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  • Working Class Professors in the Nineteenth Century February 24, 2017

    Author: Beach Combing | in : Modern , trackback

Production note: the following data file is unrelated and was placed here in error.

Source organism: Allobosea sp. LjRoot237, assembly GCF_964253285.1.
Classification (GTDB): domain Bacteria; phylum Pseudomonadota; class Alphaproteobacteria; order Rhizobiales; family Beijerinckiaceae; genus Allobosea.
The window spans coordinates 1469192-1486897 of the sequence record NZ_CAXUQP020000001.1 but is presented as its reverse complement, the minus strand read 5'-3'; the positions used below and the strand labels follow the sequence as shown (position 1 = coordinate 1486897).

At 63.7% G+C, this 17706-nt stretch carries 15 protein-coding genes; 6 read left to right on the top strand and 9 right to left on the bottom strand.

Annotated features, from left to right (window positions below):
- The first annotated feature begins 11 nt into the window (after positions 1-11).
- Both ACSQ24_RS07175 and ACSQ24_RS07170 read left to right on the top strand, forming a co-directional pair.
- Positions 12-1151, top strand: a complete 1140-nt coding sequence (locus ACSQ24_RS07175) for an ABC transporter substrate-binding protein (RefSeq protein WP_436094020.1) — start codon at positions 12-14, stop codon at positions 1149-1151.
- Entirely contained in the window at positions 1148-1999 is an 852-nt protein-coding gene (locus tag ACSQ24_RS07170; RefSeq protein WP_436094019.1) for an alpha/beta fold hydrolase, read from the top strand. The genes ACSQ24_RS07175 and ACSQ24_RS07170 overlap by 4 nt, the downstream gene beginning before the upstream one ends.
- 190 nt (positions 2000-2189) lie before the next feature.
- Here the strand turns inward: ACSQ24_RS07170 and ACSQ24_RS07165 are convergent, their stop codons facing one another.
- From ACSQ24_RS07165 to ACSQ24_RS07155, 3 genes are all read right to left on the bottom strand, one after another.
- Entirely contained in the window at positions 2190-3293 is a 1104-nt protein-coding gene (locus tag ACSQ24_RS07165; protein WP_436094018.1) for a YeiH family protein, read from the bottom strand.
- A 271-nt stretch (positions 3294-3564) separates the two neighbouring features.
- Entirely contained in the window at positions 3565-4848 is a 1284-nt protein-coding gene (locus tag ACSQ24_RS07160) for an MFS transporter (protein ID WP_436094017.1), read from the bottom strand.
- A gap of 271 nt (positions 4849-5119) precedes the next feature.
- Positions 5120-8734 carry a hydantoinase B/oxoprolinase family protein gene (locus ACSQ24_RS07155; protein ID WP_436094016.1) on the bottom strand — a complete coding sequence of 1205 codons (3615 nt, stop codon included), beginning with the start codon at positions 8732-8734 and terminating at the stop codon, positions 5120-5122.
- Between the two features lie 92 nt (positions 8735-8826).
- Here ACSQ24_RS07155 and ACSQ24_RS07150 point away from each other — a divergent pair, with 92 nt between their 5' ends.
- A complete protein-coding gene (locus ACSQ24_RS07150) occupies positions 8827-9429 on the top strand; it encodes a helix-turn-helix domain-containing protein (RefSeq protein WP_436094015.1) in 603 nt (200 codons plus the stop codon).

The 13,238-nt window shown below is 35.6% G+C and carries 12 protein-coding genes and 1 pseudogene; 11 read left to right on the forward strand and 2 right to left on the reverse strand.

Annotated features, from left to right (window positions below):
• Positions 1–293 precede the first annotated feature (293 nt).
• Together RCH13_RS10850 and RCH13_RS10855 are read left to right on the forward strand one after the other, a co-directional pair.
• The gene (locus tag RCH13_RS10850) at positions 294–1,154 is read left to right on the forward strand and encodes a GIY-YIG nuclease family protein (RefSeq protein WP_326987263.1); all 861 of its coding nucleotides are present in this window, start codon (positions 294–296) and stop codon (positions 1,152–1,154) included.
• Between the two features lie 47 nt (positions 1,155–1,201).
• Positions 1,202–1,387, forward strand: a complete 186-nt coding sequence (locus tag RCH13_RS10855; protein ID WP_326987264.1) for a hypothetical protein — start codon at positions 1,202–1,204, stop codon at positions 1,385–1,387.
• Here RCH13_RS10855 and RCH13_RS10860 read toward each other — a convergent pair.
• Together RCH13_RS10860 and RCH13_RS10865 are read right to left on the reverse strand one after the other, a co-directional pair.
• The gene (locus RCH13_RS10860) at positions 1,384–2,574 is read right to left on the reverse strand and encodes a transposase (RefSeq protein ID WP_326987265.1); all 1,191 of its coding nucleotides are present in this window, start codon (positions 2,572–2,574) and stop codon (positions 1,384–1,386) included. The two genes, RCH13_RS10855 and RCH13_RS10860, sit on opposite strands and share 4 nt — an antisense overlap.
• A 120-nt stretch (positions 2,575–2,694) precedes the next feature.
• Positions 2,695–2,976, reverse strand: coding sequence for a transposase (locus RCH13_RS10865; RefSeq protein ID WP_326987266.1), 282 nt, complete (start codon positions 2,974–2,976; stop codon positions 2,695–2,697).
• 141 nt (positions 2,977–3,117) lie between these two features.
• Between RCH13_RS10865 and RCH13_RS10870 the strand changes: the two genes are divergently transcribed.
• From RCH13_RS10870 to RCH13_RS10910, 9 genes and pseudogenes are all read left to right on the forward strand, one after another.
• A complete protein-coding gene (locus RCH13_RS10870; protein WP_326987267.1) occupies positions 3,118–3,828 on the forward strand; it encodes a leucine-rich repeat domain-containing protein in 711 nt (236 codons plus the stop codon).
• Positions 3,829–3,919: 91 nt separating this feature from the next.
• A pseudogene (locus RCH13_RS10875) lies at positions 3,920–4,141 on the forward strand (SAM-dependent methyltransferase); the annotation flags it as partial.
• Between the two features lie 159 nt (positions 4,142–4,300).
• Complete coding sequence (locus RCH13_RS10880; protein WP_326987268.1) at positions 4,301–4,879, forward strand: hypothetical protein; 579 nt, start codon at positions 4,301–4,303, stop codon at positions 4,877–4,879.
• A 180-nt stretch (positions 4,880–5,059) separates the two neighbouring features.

Imagine that you are born in the industrial heartlands of England to a working class family in the mid nineteenth-century. Aged six you are already sent out to earn a crust: let’s say you have to drive a donkey for a cruel master. You never get an education worth the name and still by your early teens you have only rudimentary literacy. What are the chances that you will get to university and join the professional classes? Well, the chances were not good, but sometimes there were remarkable turn arounds. The biographical sketch above is based on the life of Joseph Wright (the only thing made up is the cruel master) who became professor of comparative philology at Oxford at forty six: he is pictured above. Wright lectured to his students with a notable Yorkshire accent. For him it was a badge of pride. Wright’s life was a remarkable exception to the rule. He achieved what he achieved through sheer bloody will and a brilliance that created one of the great works of Britain’s golden age of scholarship; Wright’s six volume Dialect Dictionary. But how frequently did men like Wright manage to climb up into the ivory towers of Cambridge and Oxford? There are other examples of poor boys who become professors or writers. For example, Alfred Russel Wallace impressed his scientific peers: indeed, it was some of Wallace’s writings that encouraged Darwin to publish The Origin of Species earlier than Darwin would have liked. Wallace saw his family’s wealth destroyed in his teens and had to leave school at fourteen. Dickens, of course, became the most celebrated writer in the world in his lifetime despite his family’s financial difficulties in his adolescence that saw the writer, famously, work in a blacking warehouse. But the key for understanding both these men is that, whatever their woes, they came from middle class backgrounds, and had fairly comfortable childhoods. They certainly learnt to read and write in their formative years. So were there other cases, from nineteenth-century Britain, of men rising from the lower working classes to professorial chairs as Wright did? Beach has not been able to find other cases, though he sincerely hopes that they exist, if not in Britain in other countries: drbeachcombing AT yahoo DOT com British science is particularly interesting here in that the culture of working class nature clubs created a democratic spirit between the professors and the drones out in the towns and cities. Surely somewhere this will have led to an unexpected elevation.